The terms logistics and supply chain management are sometimes used interchangeably. Some say there is no difference between the two terms, that supply chain management is the “new” logistics.
To compound this, what is considered supply chain management in the United States is more commonly known as logistics management in Europe, according to the blog for PLS Logistics Services, a logistics management firm in Pennsylvania.
When the question was posed in an Inbound Logistics article, the answers varied based on the functions a supply chain (or logistics) professional handled. Some thoughts from their readers:
Purchasing, materials handling, logistics, transportation, inventory control and supply chain management have continued to evolve, causing many of these functional areas to intersect with one another. This intersection has resulted in blurred definitions for some of these terms such as logistics and supply chain management.
While these two terms do have some similarities they are, in fact, different concepts with different meanings. Supply chain management is an overarching concept that links together multiple processes to achieve competitive advantage, while logistics refers to the movement, storage and flow of goods, services and information within the overall supply chain.
Supply chain management, as explained by Michigan State University professors Donald Bowersox, David Closs and M. Bixby Cooper in Supply Chain Logistics Management, involves collaboration between firms to connect suppliers, customers and other partners as a means of boosting efficiency and producing value for the end consumer. The book considers supply chain management activities as strategic decisions, and set up “the operational framework within which logistics is performed.”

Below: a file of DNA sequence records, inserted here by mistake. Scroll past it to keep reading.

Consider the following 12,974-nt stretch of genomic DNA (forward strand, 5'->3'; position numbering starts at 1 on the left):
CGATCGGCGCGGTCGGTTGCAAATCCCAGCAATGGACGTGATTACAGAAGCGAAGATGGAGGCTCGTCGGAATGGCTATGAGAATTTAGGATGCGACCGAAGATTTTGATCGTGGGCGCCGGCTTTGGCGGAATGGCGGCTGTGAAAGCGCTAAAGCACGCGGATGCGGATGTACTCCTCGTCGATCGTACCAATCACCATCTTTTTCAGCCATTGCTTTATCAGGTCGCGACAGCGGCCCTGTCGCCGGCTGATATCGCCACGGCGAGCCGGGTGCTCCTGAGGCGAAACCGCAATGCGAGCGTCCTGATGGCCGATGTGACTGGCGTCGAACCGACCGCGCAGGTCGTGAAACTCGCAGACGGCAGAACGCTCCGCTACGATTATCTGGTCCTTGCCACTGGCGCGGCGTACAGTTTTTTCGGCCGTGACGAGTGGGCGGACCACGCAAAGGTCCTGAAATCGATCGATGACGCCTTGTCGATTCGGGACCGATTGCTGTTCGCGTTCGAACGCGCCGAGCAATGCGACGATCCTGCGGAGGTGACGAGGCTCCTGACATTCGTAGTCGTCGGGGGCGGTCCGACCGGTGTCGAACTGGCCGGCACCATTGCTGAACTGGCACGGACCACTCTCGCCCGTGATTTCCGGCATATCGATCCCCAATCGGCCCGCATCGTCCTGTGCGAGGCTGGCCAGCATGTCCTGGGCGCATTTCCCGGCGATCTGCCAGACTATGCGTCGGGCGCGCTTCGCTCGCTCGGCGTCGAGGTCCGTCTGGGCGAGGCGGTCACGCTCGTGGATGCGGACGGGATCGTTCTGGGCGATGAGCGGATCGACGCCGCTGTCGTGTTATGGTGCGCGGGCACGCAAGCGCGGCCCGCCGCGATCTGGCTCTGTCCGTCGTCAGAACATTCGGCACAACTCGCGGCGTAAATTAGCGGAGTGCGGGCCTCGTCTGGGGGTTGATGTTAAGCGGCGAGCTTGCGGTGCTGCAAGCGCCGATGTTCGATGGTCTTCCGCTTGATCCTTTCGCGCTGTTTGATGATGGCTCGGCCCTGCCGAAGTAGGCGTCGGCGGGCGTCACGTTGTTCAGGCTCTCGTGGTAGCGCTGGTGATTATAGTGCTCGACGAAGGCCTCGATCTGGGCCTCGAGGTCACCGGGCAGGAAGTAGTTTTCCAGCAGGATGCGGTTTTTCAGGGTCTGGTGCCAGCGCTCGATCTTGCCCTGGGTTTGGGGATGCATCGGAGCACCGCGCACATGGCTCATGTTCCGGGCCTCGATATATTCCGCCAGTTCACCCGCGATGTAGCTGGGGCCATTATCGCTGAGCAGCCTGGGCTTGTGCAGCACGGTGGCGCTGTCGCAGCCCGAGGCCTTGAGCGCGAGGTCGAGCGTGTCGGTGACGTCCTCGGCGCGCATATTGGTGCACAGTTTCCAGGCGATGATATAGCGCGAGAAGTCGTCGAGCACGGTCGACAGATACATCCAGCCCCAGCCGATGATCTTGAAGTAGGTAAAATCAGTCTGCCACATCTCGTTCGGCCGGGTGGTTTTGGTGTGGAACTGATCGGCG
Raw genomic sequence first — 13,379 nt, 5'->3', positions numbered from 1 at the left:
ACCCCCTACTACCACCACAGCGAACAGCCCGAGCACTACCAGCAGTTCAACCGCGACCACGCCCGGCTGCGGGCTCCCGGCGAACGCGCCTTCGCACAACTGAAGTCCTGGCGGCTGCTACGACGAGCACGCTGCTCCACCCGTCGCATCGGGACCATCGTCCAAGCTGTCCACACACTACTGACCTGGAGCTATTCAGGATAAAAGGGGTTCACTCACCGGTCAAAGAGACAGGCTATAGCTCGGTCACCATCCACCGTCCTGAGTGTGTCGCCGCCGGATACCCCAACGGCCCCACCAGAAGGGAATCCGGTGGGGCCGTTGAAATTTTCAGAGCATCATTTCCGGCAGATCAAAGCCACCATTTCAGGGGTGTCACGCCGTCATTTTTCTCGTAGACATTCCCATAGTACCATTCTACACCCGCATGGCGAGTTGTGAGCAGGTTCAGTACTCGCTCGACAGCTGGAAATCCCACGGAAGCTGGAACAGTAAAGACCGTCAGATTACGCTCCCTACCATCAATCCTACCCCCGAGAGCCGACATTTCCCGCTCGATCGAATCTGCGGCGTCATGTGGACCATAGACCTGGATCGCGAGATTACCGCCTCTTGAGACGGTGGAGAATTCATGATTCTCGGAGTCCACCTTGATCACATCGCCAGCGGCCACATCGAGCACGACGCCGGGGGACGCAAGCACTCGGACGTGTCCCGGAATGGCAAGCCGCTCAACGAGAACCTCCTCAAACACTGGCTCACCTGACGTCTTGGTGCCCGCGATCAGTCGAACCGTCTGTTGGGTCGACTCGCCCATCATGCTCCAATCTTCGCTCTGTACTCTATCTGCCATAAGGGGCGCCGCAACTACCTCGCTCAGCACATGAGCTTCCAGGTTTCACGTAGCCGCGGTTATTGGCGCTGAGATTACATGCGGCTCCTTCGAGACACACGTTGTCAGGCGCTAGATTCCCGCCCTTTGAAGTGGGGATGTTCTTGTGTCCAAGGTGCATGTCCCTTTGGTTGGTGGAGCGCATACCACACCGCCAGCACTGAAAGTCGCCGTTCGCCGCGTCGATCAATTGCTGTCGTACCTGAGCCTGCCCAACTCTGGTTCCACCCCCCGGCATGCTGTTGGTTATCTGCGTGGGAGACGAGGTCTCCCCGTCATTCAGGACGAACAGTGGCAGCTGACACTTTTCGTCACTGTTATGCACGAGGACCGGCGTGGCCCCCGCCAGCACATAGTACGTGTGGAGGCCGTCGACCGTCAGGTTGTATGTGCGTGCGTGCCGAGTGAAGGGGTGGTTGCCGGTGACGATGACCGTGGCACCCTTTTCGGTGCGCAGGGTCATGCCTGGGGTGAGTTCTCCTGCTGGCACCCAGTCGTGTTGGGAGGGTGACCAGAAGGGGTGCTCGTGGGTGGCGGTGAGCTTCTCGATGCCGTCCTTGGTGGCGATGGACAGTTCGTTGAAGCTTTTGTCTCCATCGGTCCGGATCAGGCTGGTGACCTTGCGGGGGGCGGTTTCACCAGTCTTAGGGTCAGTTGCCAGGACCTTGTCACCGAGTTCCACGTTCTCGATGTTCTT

It is the efforts of a number of organizations working together as a supply chain that help manage the flow of raw materials and ensure the finished goods provide value. Supply chain managers work across multiple functions and companies to ensure that a finished product not only gets to the end consumer, but meets all requirements as well. Logistics is just one small part of the larger, all-encompassing supply chain network.
The Council of Supply Chain Management Professionals defines logistics as “part of the supply chain process that plans, implements and controls the efficient, effective forward and reverse flow and storage of goods, services and related information between the point of origin and the point of consumption in order to meet customer’s requirements.”
Bowersox, Closs and Cooper define logistics as activities – transportation, warehousing, packaging and more – that move and position inventory and acknowledge its role in terms of synchronizing the supply chain.
The objective behind logistics is to make sure the customer receives the desired product at the right time and place with the right quality and price. This process can be divided into two subcategories: inbound logistics and outbound logistics.
Inbound logistics covers the activities concerned with obtaining materials and then handling, storing and transporting them. Outbound logistics covers the activities concerned with collection, maintenance and distribution to the customer. Other activities, such as packing and fulfilling orders, warehousing, managing stock and maintaining the equilibrium between supply and demand also factor into logistics.
It is important to remember that while the terms should not be used interchangeably, they do supplement each other. One process cannot exist without the other. Here are some key differences between the two terms that will help you keep from blurring the lines between them.